We Drive The 2018 Lexus Nx 300 F-sport, Ask Us Anything

We Drive The 2018 Lexus NX 300 F-Sport, Ask Us AnythingThe NX isn't the newest Lexus crossover, but for 2018, the two-row compact model gets some welcomed upgrades for its third birthday. Most noticeable is its name; gone is the 200t nomenclature and present is the new NX 300 designation. Not surprisingly, the name has nothing to do with engine displacement or power specs.

2018 Honda Ridgeline | Pocketknife Pickup Is Up For Anything

2018 Honda Ridgeline | Pocketknife pickup is up for anything

BIRMINGHAM, MICH. — The 2018 Honda Ridgeline is up for anything. It's well-rounded and offers just enough capability for most pickup buyers. That's stating the obvious, but after a few weeks behind the wheel of the Ridgeline, I'm impressed with Honda's balanced approach to the ultra-competitive midsize truck segment. I call it the pocketknife pickup. It's smaller than full-sized monsters like the Ford F-150 and its rivals, but the Honda punches above its weight. Here are three observations after ruminating on the Ridgeline, which joined the Autoblog long-term fleet, this winter.

It has plenty of capability:

For everyone who simply wants but doesn't absolutely need a pickup, this will get the job done. It's a sentiment we've expressed since our First Drive review back in 2016. I tossed an oversized recliner from the late '90s into the back of the Ridgeline, no problem. Picture one of those overstuffed things on which you probably watched Home Improvement or zoned out to Pearl Jam back in the day. I tied it down snugly and there was plenty of room left over, should I have needed to haul something else.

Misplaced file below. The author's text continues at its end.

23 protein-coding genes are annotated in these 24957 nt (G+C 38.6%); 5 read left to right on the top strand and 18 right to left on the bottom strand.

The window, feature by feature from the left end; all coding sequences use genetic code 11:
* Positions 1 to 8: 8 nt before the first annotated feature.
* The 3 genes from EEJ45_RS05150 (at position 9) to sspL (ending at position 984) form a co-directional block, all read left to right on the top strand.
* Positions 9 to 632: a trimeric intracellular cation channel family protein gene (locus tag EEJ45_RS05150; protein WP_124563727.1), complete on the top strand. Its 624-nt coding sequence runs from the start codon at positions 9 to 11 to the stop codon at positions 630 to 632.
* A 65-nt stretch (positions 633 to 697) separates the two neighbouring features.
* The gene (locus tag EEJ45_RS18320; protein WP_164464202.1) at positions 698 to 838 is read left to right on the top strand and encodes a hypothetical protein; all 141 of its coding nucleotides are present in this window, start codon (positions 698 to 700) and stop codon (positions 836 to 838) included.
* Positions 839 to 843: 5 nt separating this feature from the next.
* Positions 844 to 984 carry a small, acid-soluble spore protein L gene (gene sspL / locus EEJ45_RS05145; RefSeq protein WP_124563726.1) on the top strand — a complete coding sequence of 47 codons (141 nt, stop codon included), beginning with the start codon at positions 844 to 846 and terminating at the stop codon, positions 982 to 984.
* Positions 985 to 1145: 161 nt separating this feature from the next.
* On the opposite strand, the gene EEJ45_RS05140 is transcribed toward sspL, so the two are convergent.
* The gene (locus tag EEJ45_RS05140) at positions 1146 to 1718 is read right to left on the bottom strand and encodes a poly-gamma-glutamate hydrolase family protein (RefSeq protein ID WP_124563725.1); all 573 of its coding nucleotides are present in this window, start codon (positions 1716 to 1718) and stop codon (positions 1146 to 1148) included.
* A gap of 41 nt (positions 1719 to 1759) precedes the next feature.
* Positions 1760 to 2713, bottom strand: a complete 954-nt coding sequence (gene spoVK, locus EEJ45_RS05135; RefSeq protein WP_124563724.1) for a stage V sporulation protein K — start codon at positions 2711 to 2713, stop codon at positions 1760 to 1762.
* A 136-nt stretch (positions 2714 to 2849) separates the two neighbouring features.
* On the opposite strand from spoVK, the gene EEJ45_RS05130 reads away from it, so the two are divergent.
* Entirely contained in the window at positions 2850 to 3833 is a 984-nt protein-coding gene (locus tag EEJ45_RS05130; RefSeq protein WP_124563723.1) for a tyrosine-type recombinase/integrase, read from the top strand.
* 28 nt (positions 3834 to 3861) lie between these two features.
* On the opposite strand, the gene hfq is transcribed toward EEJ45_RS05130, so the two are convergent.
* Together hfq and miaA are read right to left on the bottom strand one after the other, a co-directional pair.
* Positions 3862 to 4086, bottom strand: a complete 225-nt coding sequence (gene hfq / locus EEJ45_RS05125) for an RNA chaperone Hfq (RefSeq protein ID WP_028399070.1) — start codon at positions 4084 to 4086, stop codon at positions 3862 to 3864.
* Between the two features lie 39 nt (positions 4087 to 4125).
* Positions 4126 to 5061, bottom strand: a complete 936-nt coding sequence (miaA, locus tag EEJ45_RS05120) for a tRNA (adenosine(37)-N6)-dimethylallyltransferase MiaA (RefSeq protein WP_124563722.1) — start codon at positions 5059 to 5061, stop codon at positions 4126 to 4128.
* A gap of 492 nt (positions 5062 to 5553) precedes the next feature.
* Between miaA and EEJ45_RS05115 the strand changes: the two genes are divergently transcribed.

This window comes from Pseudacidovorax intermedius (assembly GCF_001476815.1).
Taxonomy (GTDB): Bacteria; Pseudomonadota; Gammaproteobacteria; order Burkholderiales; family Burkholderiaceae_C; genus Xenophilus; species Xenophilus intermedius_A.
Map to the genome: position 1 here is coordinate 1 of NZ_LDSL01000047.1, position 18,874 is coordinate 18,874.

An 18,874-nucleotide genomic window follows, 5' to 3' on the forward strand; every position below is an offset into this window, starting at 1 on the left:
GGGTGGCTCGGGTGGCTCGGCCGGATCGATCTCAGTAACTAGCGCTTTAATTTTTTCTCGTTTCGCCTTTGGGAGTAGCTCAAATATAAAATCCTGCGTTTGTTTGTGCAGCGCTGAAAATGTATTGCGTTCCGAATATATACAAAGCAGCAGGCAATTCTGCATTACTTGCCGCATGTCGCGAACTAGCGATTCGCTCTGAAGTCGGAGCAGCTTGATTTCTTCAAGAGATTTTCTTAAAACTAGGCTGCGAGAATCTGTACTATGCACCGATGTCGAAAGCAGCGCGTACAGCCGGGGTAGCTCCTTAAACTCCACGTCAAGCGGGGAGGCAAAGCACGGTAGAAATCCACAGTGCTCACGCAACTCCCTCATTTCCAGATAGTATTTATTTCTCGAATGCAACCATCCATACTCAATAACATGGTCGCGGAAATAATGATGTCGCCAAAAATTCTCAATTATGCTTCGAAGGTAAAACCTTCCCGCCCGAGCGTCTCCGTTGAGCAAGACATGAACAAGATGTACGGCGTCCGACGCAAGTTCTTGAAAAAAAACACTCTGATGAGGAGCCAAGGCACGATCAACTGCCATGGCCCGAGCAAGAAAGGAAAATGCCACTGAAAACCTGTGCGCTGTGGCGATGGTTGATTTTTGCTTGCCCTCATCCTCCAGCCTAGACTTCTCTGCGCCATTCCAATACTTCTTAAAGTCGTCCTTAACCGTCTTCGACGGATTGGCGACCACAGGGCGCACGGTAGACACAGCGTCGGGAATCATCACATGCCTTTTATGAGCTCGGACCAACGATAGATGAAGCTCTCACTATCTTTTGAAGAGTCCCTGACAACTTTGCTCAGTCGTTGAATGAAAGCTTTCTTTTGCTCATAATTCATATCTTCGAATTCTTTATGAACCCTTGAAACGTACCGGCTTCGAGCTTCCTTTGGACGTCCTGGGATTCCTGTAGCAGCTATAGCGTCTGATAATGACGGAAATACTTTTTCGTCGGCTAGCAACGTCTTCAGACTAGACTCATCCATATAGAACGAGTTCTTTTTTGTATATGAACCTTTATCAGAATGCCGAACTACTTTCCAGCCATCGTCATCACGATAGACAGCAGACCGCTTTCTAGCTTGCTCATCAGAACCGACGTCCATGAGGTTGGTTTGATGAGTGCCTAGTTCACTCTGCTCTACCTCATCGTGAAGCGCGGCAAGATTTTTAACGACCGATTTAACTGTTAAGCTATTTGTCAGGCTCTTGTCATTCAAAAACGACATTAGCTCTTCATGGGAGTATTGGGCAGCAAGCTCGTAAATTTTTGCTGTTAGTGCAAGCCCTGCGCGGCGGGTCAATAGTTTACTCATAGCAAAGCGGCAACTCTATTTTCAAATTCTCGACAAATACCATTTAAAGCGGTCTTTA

The new @therealautoblog long-term test vehicle, the @Honda Ridgeline, moved a recliner across town today. No problem. Liking this pickup a lot already. pic.twitter.com/C5pvJp7QC1 — Greg Migliore (@GregMigliore) January 1, 2018

Haptic Vr System Makes Anything Feel Squashy

Haptic VR System Makes Anything Feel SquashyPetanko Roller, developed by Yasuaki Kakehi's research group at Keio University, is a haptic virtual reality (VR) system that makes familiar objects feel squashy, like clay.

"This system provides the virtual experience in a three-stage process. First, it recognizes the shape of an object. It can recognize familiar objects and your face. Then, you run the roller device over the object shown on this display.